Case Analysis 24 July, 2018

What does the “Jewish Nation” basic law mean?

Azmi Bishara

General Director of the Arab Center for Research and Policy Studies (ACRPS) and Chair of the Board of Trustees of the Doha Institute for Graduate Studies (DI). Bishara is a leading Arab researcher and intellectual with numerous books and academic publications on political thought, social theory and philosophy. He was named by Le Nouveau Magazine Littéraire as one of the world’s most influential thinkers. His publications in Arabic include Civil Society: A Critical Study (1996); On The Arab Question: An Introduction to an Arab Democratic Manifesto (2007); To Be an Arab in Our Times (2009); On Revolution and Susceptibility to Revolution (2012); Religion and Secularism in Historical Context (in 3 vols., 2013, 2015); The Army and Political Power in the Arab Context: Theoretical Problems (2017); The Islamic State of Iraq and the Levant (Daesh): A General Framework and Critical Contribution to Understanding the Phenomenon (2018); What is Populism? (2019) and Democratic Transition and its Problems: Theoretical Lessons from Arab Experiences (2020). Some of these works have become key references within their respective field. His latest publication titled The Question of the State: Philosophy, Theory, and Context (2023) with a second volume forthcoming in 2024 titled The Arab State: Beginnings and Evolution.

Bishara’s English publications include Palestine: Matters of Truth and Justice (Hurst, 2022); On Salafism: Concepts and Contexts (Stanford University Press, 2022); Sectarianism without Sects (Oxford University Press, 2021), among other writings. His trilogy on the Arab revolutions, published by I.B. Tauris, consists of Understanding Revolutions: Opening Acts in Tunisia (2021); Egypt: Revolution, Failed Transition and Counter-Revolution (2022); and Syria 2011-2013: Revolution and Tyranny before the Mayhem (2023), in which he provides a theoretical analysis in addition to a rich, comprehensive and lucid assessment of the revolutions in three Arab countries: Tunisia, Egypt and Syria.

The basic law titled "Israel the nation state of the Jewish People" first presented on July 22, 2013, was passed by the Knesset in its third reading on July 18, 2018, following five years of parliamentary debate and non-substantial amendments. The bill was discussed by the Israeli media, human rights institutions, law professors, as well as MKs several times during this period. The initial proposal came from a Kadima MK, Avi Dichter, previously director of the Shin Bet (Israeli Security Agency - Shabak), and was supported by a group of right-wing parties. Ultimately however, the law passed after Benjamin Netanyahu personally adopted it, in his alliance with Naftali Bennett, head of the Jewish Home Party, which represents the extremist nationalist religious trend in the Knesset and Israeli society. At the top of the Home Party's agenda are "national missions" such as the new legislation, other legislations concerning the "Jewishness" of the state, and the renewal of the Zionist settler project by encouraging unrestrained building of settlements in the occupied territories. The party is also home to right wing extremist and justice minister, Ayelet Shaked, who submitted her own proposal for the new legislation. The final bill is thus an amalgamation of the various proposals and amendments.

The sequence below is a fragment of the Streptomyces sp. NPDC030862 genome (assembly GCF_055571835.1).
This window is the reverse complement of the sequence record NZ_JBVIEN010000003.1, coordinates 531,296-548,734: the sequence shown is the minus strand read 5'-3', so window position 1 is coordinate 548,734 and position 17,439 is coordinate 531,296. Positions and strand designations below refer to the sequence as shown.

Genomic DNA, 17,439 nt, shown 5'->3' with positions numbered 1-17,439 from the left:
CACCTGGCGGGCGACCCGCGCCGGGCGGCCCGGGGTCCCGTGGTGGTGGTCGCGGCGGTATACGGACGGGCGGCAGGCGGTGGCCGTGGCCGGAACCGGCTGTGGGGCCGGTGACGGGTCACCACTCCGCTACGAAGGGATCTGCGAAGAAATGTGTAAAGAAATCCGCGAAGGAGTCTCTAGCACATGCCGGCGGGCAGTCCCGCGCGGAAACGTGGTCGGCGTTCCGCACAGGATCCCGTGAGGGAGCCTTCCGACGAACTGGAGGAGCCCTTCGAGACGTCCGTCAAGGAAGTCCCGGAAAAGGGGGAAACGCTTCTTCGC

This paper looks to the final draft and the background of the law, without delving into all the proposals that have been "softened" to camouflage the racism ingrained in the final version. This was mostly done for the sake of Israel's international reputation, in order to circumvent legal challenges, and the satisfaction of the Israeli judiciary and Attorney General. Although the style and structure of the bill has seen minor changes over time, the background and motives of the main proponents, as well as the law's sponsors, no doubt remain the same.